Even though the virus affects so many people, there’s still no known herpes cure. But scientists are constantly working to find it. According to one study, they might need to look at specialized immune cells of the skin for a solution.
The Anti-Herpes Patrol Cells
As part of the study, the authors focused on the CD8 cells in the skin, also known as killer T-cells. These cells destroy other cells affected by the virus, thus preventing it from spreading.
Until now, scientists believed that CD8 cells travel through the body, looking for traces of the virus. But according to the findings, they don’t. In fact, they remain in place around nerve endings as a line of defense against viruses. They observe the area and activate as soon as they detect a potential threat.
The CD8 cells destroy virus-infected cells by producing a protein known as perforin. The researchers found that they only do so in the infected skin. In the absence of virus threats, the cells remain dormant. They also produce other chemicals that attract more cells to help them fight the virus.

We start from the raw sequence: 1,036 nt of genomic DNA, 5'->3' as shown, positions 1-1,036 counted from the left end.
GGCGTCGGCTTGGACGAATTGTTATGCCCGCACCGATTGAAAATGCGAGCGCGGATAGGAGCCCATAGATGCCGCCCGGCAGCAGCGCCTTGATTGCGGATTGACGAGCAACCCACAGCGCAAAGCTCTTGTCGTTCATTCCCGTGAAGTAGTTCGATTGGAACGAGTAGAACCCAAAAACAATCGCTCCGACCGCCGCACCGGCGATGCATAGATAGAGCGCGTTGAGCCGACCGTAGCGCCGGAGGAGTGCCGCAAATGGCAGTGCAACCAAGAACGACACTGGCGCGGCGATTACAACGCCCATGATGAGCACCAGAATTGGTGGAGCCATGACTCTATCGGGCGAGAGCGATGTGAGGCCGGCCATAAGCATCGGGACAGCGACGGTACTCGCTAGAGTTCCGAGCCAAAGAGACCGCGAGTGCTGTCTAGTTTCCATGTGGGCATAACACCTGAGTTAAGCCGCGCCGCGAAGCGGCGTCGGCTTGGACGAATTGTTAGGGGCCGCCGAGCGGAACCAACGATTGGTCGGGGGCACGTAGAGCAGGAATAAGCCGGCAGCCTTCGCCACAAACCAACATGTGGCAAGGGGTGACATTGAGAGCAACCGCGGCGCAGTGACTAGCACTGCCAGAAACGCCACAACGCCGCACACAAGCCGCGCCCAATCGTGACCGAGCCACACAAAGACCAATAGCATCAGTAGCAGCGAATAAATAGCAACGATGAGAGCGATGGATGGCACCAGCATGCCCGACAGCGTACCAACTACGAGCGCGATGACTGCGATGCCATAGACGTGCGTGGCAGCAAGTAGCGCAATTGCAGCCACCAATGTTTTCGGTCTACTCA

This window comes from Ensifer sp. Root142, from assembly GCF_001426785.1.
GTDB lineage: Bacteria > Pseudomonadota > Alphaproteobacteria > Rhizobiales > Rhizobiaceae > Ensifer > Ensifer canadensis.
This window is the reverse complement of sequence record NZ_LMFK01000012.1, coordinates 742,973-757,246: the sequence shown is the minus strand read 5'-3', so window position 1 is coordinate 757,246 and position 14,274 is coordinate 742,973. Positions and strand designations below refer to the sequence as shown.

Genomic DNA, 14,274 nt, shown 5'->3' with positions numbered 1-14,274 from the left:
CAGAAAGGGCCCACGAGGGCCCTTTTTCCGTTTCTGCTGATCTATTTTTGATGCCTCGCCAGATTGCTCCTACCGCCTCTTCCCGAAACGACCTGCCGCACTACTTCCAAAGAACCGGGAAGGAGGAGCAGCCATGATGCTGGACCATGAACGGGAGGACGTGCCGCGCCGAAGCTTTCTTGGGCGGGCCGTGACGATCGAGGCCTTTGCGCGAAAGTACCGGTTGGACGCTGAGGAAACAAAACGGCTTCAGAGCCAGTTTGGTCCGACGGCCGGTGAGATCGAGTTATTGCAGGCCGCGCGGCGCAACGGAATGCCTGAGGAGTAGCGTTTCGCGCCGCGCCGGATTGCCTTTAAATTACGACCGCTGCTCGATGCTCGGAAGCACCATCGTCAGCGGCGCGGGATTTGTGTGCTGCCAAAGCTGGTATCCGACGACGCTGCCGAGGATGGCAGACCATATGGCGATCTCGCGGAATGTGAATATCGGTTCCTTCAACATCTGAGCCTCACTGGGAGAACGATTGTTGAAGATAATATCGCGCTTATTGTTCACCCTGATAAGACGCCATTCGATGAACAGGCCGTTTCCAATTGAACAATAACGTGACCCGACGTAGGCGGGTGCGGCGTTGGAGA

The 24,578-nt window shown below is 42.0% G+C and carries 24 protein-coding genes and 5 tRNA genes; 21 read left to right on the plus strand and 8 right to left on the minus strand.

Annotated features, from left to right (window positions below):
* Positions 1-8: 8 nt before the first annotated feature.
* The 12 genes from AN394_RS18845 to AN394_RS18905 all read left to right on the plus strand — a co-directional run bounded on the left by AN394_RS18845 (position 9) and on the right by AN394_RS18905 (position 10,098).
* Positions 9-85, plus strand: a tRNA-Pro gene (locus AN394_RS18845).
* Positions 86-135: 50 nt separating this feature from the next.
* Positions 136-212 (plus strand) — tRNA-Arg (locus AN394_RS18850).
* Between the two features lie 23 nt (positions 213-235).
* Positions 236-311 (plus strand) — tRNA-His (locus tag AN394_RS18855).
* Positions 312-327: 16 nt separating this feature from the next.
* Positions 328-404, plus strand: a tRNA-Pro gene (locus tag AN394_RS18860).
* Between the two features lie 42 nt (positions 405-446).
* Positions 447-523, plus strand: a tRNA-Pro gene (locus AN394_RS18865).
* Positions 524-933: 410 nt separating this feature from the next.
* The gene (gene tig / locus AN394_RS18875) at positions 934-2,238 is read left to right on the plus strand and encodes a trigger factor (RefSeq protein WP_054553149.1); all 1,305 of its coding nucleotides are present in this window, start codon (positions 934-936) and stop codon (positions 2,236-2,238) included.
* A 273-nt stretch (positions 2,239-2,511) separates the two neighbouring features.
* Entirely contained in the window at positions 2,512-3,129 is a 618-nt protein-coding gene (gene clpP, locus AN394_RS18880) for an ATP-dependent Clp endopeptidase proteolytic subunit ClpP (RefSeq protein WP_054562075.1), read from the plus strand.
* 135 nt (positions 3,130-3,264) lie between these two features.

How This Could Lead to a Herpes Cure
Once a person contracts herpes, the virus remains in their body for the rest of their life. When triggered, it travels up the nerves and causes an outbreak on the skin. This study shows that the outbreaks aren’t a necessity. In fact, the CD8 cells can keep the virus in check on their own. As such, CD8 cell-focused vaccines could be the herpes cure scientists have been looking for all these years.
But there’s still a lot to learn before such vaccines become a reality. For one, scientists need to figure out how to boost the number of these cells. Also, there’s no proof that increasing their number will help them do a more efficient job. Finally, there’s still no proof that CD8 cells could have the same effect on cold sores.
The researchers are very optimistic about the outcome of further studies. After all, this is the closest they’ve ever come to finding a herpes cure. If everything pans out, a powerful anti-herpes drug might become readily available in the near future.